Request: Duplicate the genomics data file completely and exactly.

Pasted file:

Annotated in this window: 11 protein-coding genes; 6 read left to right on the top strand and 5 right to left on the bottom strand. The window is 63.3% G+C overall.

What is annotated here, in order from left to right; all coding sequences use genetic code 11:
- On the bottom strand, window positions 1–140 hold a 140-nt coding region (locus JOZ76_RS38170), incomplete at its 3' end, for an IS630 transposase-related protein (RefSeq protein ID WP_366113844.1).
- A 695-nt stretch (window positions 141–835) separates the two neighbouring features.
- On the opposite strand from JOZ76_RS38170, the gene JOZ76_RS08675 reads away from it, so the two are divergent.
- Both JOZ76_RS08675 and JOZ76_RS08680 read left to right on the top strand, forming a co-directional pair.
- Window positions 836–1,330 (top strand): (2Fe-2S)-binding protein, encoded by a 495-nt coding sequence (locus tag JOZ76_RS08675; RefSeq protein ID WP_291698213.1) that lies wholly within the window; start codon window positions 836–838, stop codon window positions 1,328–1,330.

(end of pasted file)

Annotated in this window: 11 protein-coding genes; 6 read left to right on the top strand and 5 right to left on the bottom strand. The window is 63.3% G+C overall.

What is annotated here, in order from left to right; all coding sequences use genetic code 11:
- On the bottom strand, window positions 1–140 hold a 140-nt coding region (locus JOZ76_RS38170), incomplete at its 3' end, for an IS630 transposase-related protein (RefSeq protein ID WP_366113844.1).
- A 695-nt stretch (window positions 141–835) separates the two neighbouring features.
- On the opposite strand from JOZ76_RS38170, the gene JOZ76_RS08675 reads away from it, so the two are divergent.
- Both JOZ76_RS08675 and JOZ76_RS08680 read left to right on the top strand, forming a co-directional pair.
- Window positions 836–1,330 (top strand): (2Fe-2S)-binding protein, encoded by a 495-nt coding sequence (locus tag JOZ76_RS08675; RefSeq protein ID WP_291698213.1) that lies wholly within the window; start codon window positions 836–838, stop codon window positions 1,328–1,330.